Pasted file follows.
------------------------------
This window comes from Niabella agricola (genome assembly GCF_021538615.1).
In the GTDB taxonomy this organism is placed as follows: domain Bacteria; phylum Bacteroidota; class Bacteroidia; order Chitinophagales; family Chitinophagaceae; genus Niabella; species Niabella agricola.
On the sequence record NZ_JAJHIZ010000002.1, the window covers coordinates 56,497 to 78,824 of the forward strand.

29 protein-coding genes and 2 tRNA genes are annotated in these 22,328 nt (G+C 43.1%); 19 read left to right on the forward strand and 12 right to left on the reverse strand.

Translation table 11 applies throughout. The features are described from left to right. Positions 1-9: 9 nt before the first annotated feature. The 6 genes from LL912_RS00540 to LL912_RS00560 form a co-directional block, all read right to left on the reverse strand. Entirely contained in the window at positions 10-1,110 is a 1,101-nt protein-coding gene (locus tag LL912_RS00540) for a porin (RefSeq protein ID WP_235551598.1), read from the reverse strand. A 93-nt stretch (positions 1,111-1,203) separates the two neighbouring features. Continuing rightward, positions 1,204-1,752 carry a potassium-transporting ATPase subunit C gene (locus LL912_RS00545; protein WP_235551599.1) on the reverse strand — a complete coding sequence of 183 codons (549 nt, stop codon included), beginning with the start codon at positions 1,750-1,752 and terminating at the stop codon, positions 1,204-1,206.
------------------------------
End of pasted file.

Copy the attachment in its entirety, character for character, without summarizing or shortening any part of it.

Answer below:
This window comes from Niabella agricola (genome assembly GCF_021538615.1).
In the GTDB taxonomy this organism is placed as follows: domain Bacteria; phylum Bacteroidota; class Bacteroidia; order Chitinophagales; family Chitinophagaceae; genus Niabella; species Niabella agricola.
On the sequence record NZ_JAJHIZ010000002.1, the window covers coordinates 56,497 to 78,824 of the forward strand.

29 protein-coding genes and 2 tRNA genes are annotated in these 22,328 nt (G+C 43.1%); 19 read left to right on the forward strand and 12 right to left on the reverse strand.

Translation table 11 applies throughout. The features are described from left to right. Positions 1-9: 9 nt before the first annotated feature. The 6 genes from LL912_RS00540 to LL912_RS00560 form a co-directional block, all read right to left on the reverse strand. Entirely contained in the window at positions 10-1,110 is a 1,101-nt protein-coding gene (locus tag LL912_RS00540) for a porin (RefSeq protein ID WP_235551598.1), read from the reverse strand. A 93-nt stretch (positions 1,111-1,203) separates the two neighbouring features. Continuing rightward, positions 1,204-1,752 carry a potassium-transporting ATPase subunit C gene (locus LL912_RS00545; protein WP_235551599.1) on the reverse strand — a complete coding sequence of 183 codons (549 nt, stop codon included), beginning with the start codon at positions 1,750-1,752 and terminating at the stop codon, positions 1,204-1,206.